A Congressional Committee, consisting of Messrs. Howard, Shannon and Oliver, went to Kansas to examine into the condition of affairs. The committee called the Governor to the stand, and he explained the situation, fearlessly exposing the conduct of the border ruffians. Governor Reeder was later superseded by ex-Governor Shannon, of Ohio, who plainly told the people of Kansas in an address on his arrival that he was in favor of slavery in the new state. This enraged the free-state men, and they repudiated Whitefield as their delegate in the Congress so fraudulently elected and chose Governor Reeder in his stead. There were two delegates elected to Congress, and the pro-slavery men saw this would necessitate a contest in the House, which they wished to avoid. Considering that the best way under the circumstances was to get Governor Reeder out of the way, he was marked for death while the committee was present. He was protected by his friends, but at last it was thought advisable for him to seek his own safety. Colonel Buford, of Alabama, went to Kansas City, and thence to Lawrence, with a regiment of well armed ruffians, recruited in South Carolina, whose avowed purpose was to aid the people of Missouri in making Kansas a slave state. They encamped close at hand on the watch. That night Governor Reeder left Lawrence, and, proceeding to Kansas City, arrived there at three o’clock in the morning. This fact became known in Buford’s camp quite early the same morning, and they were so enraged and chagrined that the hounds were let loose, roads were picketed, wagons were overhauled, steamboats searched, and every precaution taken to prevent the escape of the doughty Governor.

While the guests were at dinner at the Coates House, in Kansas City, some of Buford’s men entered, and their sudden appearance brought every one to his feet. Colonel Eldridge, the proprietor, demanded their business, and they replied that they had come to search the house for Reeder; and when the Colonel asked for their authority, he was answered that they had no papers, only an order from headquarters. Colonel Eldredge replied: “I will not resist any legal process, but you cannot search this house without it, unless you walk over the dead body of every man in it.” He was promptly seconded and upheld in this by his guests. The marauders then swore they would get the authority to make the search. For two weeks Governor Reeder was concealed in this hotel — weeks of anxious care and watching on the part of his friends. After the sacking of Lawrence and burning of the Free State Hotel, the ruffians returned to Kansas City, as they had suspicions that the Governor was concealed in the Coates House. The inmates were prepared for action, and danger seemed imminent. Through a strange providence, however, a steamer lay at the wharf discharging her cargo, and it was whispered that the Captain was a free-state man. He was going up the river and would return on a certain day. The matter was arranged with the Captain to stop on the return trip at a certain place on a signal to take in a passenger. The hotel was under strict surveillance, every person emerging therefrom being closely scanned, but it was arranged that the hunted hero should pass out of the hotel in disguise. The next day was the time to start, only one night intervening, but those were long, anxious, sleepless hours.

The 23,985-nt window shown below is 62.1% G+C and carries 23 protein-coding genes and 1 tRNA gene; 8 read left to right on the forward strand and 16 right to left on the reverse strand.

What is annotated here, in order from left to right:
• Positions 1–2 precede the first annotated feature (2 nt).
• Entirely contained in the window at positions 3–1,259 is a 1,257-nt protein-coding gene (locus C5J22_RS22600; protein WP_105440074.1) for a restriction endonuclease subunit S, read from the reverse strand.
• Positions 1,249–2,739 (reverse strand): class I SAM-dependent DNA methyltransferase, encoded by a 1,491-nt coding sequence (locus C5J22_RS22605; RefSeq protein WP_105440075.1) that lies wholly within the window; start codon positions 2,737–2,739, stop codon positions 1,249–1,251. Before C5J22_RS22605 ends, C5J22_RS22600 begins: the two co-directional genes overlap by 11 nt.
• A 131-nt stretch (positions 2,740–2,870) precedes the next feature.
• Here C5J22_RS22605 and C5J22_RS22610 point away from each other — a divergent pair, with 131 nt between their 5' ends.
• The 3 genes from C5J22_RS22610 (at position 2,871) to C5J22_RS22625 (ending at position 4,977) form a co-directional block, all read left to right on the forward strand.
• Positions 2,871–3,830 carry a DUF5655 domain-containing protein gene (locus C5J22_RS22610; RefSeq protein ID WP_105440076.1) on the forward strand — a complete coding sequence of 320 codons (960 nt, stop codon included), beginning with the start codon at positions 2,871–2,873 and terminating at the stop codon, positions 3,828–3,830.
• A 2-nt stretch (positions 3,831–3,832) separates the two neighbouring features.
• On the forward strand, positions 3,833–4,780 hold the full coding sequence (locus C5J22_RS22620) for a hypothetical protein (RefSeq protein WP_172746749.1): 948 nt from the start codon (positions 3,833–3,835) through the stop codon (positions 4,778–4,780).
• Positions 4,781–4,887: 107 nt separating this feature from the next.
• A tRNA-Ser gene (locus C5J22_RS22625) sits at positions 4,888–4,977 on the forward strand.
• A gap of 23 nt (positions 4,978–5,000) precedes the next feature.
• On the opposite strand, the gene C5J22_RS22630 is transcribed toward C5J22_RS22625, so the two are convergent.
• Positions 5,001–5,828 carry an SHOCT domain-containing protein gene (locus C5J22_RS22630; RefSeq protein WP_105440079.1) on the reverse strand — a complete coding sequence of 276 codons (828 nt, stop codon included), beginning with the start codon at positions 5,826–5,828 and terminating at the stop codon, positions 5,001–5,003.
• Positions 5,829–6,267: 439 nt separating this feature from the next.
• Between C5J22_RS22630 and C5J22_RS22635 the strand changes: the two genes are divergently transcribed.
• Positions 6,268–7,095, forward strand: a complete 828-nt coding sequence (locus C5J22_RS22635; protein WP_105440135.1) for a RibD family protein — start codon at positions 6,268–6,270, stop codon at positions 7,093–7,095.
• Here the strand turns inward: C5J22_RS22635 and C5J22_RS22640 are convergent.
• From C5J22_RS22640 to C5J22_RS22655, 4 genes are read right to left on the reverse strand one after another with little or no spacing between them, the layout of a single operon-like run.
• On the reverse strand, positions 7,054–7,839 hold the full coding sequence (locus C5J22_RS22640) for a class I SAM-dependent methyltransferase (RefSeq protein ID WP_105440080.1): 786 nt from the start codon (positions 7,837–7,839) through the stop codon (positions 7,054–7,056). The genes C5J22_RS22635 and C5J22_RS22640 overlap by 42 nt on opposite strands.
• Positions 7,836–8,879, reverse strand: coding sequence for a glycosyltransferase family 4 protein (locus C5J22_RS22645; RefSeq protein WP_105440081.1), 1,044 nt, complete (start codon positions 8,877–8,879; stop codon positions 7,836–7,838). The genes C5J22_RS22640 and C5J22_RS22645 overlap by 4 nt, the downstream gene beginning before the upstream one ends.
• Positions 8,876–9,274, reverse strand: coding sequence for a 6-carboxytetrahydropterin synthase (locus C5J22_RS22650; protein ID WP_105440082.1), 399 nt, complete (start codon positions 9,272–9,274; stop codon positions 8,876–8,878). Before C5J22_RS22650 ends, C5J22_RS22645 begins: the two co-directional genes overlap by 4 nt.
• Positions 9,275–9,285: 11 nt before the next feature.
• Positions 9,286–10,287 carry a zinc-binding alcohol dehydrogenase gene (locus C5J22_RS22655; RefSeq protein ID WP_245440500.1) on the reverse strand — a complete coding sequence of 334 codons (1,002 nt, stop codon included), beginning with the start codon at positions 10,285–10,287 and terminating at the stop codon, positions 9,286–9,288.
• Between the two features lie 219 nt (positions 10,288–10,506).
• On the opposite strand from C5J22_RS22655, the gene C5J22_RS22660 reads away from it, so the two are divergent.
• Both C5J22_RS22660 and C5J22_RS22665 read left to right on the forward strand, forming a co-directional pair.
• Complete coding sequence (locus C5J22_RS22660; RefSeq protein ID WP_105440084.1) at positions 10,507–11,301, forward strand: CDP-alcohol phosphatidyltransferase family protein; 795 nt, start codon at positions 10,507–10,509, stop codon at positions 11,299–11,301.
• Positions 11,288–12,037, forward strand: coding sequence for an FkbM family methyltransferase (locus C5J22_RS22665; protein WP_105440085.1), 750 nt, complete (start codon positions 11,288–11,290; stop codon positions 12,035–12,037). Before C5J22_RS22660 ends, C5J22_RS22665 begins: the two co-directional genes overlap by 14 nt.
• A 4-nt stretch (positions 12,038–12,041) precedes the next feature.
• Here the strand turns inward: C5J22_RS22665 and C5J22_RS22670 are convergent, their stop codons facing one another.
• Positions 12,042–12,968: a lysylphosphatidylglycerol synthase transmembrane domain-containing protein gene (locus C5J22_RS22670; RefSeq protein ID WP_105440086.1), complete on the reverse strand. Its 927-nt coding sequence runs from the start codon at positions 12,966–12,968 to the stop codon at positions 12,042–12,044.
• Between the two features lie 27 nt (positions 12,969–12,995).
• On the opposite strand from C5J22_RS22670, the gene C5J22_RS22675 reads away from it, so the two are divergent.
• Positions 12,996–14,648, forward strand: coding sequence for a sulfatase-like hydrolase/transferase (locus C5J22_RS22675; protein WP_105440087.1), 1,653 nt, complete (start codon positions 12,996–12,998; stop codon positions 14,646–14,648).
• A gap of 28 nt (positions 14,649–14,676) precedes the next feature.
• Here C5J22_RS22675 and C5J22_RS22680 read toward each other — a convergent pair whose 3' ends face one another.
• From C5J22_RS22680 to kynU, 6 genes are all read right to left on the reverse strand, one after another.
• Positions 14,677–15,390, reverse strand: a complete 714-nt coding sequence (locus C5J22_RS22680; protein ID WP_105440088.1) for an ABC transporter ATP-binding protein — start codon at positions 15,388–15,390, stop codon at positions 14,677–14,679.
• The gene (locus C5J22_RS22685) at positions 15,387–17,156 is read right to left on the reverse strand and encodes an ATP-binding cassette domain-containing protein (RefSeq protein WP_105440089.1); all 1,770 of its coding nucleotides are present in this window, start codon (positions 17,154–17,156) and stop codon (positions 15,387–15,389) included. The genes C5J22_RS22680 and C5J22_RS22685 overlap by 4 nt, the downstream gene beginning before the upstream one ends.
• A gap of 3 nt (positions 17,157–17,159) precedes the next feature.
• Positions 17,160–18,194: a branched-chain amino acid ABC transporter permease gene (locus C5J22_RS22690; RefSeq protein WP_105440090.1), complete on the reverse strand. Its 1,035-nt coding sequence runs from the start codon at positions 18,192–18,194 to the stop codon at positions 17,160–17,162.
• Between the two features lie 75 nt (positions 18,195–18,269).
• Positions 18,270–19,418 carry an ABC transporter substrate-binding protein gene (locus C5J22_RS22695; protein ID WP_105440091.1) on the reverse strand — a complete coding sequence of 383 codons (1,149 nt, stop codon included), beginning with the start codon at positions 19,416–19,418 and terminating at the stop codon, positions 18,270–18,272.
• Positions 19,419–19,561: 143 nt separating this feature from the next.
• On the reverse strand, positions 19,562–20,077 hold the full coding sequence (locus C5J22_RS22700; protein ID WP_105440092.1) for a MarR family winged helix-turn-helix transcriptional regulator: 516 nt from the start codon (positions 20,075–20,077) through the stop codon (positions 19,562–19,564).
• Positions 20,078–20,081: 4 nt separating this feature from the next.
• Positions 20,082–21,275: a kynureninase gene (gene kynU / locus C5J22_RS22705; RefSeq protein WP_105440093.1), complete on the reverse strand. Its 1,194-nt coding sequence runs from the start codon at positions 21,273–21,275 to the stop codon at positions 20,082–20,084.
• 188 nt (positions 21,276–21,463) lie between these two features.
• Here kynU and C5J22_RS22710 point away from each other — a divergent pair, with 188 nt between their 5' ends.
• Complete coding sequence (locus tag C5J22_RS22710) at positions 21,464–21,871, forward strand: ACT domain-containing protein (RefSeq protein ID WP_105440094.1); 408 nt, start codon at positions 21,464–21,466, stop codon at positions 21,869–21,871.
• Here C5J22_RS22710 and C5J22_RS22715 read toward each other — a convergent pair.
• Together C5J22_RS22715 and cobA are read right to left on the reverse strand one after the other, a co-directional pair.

The following account of what followed was written by a lady who was an eye-witness of, and anxious participant in, the preparation for the Governor’s departure: “The morning dawned bright and beautiful. This day was to be a decision for weal or woe for the Governor, and as the hour approached our anxiety and excitement rose to fever heat. The time was close at hand when the Governor was to pass out from us, with the chances that he would ever return greatly against him. After he had dressed himself in his disguise, we all met in his room to bid him a last farewell. The disguise was complete, and turned our sorrow at parting to suppressed mirth. The Governor was cheerful, and even anxious, to cast the die. He gave us a specimen of acting in his new role which beggars description, and held us for the time in capital humor, but at the last moment, when he left his room, there was not a dry eye in the party. The door was closed behind us, and the hero left to his own reflections and his own self-reliance.